In lieu of an abstract, here is a brief excerpt of the content:

  • Production, Preservation, and Use of Ethiopian Archives (Fourteenth–Eighteenth Centuries)
  • Anaïs Wion (bio) and Paul Bertrand (bio)
    Translated by Noal Mellott

Donald Crummey’s article in this special issue starts by raising several crucial questions: “How documents and archives were created in historical Ethiopia remains opaque. How, physically and institutionally, were documents created in the first place? Did they go through several stages of development? If so, why? What determined the location where they were deposited? What considerations affected whether or not copies were made of a document? And, if copies were made, how were the number and their respective locations determined?” Is it necessary to point out that Crummey is a pioneer in the study and use of these documents by historians? His campaigns during the 1980s and 1990s for the photographing of manuscripts in Ethiopian churches and monasteries established an important collection of documents on microfilm. This collection has been digitalized and is now available for consultation at both the University of Illinois in Urbana-Champaign and the Institute of Ethiopian Studies in Addis Ababa. This material has been the subject and source of Crummey’s many publications up till his Land and Society in the Christian [End Page vii] Kingdom of Ethiopia from the Thirteenth to the Twentieth Century.1 After so many years devoted to studying legal and administrative documents, it is significant that Crummey raises once again the aforementioned questions, which are fundamental for understanding how such documents were produced, how they acquired the status of written records, and how they were put to use during various phases of the chain that we can summarize as production, recording, preservation, and use. The study per se of these documents is still an almost unexplored field in Ethiopian studies.

For other periods of time and other places, such as the Middle Ages in Western Europe, a start was made on studies of this sort two to three decades ago.2 In recent years, this approach has even become a fad. Old documents, whether narrative, normative, or practical, have become sources, subjects to be submitted to historical investigation. Their writing, conservation, and use provide evidence of social, economic, political, and cultural changes. In other words, they are no longer just sources from which to glean historical information. We now try to understand how and why they were written, copied, kept, and transmitted. Examining the history of such documents might be the only way to shed light on historical phenomena that would otherwise remain invisible. For instance, a study of the handwriting (characterized by a so-called “hybrida” Gothic script) used in fifteenth-century documents in the archives of certain convents in the diocese of Liège (Belgium) has brought to light the only known evidence of a reform of religious observance there.3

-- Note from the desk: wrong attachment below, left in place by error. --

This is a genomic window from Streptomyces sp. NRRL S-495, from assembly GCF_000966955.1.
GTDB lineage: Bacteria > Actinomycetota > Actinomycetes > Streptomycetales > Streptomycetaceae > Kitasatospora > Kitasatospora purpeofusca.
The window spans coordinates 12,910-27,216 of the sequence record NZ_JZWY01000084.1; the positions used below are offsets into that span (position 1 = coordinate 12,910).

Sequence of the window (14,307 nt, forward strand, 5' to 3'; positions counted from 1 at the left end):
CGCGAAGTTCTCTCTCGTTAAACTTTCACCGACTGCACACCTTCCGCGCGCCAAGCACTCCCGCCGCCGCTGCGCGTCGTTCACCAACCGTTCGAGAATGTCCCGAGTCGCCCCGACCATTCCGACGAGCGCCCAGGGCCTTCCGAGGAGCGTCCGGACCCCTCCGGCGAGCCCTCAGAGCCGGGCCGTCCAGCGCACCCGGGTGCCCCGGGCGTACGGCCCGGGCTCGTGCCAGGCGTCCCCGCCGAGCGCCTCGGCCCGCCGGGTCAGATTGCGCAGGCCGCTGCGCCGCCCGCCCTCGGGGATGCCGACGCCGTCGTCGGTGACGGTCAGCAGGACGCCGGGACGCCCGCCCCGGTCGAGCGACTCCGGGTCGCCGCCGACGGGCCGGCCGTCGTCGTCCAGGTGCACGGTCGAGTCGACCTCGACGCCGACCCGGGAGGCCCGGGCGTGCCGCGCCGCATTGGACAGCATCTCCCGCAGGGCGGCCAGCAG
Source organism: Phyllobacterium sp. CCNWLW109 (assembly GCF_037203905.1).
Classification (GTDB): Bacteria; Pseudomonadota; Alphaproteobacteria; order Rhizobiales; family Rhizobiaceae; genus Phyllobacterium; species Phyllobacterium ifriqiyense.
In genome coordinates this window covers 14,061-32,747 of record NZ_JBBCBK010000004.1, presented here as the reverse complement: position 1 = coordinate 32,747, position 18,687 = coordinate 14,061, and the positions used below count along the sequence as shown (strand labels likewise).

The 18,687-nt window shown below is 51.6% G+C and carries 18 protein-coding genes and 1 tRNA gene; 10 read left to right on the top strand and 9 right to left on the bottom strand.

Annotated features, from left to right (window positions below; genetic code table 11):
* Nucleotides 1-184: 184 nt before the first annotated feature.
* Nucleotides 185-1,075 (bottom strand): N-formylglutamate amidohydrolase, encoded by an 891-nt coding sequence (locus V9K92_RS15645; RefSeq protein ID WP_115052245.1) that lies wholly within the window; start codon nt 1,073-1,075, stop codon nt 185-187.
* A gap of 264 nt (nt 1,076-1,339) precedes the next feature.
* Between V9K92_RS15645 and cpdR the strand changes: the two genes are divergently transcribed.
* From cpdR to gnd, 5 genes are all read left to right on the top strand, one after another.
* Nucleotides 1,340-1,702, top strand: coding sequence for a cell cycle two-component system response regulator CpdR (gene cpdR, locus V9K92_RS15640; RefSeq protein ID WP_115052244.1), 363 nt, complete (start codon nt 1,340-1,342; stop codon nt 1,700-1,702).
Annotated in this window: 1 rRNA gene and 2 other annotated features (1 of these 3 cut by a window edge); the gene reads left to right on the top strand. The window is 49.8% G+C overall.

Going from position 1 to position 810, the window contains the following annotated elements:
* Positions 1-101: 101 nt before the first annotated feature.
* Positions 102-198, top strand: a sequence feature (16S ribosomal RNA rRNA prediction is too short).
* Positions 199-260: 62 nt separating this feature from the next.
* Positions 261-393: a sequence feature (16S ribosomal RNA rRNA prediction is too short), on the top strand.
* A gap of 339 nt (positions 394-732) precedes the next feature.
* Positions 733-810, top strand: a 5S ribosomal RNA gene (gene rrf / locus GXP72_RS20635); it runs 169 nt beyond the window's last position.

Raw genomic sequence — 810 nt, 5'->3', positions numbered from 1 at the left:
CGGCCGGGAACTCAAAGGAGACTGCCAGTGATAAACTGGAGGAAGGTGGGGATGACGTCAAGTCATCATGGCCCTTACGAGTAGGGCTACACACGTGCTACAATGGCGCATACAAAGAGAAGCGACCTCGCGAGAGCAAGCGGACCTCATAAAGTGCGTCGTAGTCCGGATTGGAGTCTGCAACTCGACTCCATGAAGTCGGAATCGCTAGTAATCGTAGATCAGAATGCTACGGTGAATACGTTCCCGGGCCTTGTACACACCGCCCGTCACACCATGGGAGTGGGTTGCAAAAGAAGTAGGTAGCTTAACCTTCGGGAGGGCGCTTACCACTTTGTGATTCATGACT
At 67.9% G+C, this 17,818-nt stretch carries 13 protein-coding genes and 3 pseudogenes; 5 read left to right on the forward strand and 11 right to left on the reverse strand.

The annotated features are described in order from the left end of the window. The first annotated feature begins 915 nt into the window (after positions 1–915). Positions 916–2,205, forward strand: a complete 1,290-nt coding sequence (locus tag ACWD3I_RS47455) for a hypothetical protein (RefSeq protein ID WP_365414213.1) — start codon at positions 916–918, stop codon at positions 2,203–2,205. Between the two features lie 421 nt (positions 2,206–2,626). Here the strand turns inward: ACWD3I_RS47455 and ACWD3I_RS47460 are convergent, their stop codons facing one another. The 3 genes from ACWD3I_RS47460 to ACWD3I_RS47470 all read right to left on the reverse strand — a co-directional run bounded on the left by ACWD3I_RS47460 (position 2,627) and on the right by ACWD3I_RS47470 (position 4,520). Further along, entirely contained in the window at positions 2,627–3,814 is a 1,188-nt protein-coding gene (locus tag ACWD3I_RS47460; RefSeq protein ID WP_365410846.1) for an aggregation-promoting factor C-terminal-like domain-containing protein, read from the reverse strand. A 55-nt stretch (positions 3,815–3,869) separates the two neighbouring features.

Manfred Kropp’s research has begun an approach of this sort to Ethiopian documents, consequent to his long-term inquiry into the making, copying, using, and circulating of historical, administrative, and legal texts.4 The intention is no longer just to reconstitute the archetype of a text but to study how a text has been transmitted through all the documents that have copied and recopied it, reworked and transformed it, made it longer or shorter. Each version is a text in and of itself. Such an analysis, typical of a historian’s approach, neither rejects nor scorns traditional philological methods but, in fact, deems them necessary. However, the methods of a “renewed diplomatics”5 yield more results when analyzing a highly complex set of documents, which are qualified as “archives.”

The very concept of archives in both the historical and archival senses of the word has slowly matured in the Western world. Initially, an archive was a document produced by a juristic or natural person during the [End Page viii] course of its activities and formatted with the aim of helping it perform them. In this sense, a chartulary was an archival document.6 The copying of documents for practical reasons or for the sake of institutional legitimation in a depository not initially foreseen for this purpose is also an act of “archiving.” A charter is kept as part of an archive by an...

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Additional Information

ISSN
1535-6574
Print ISSN
0740-9133
Pages
pp. vii-xvi
Launched on MUSE
2011-07-21
Open Access
No
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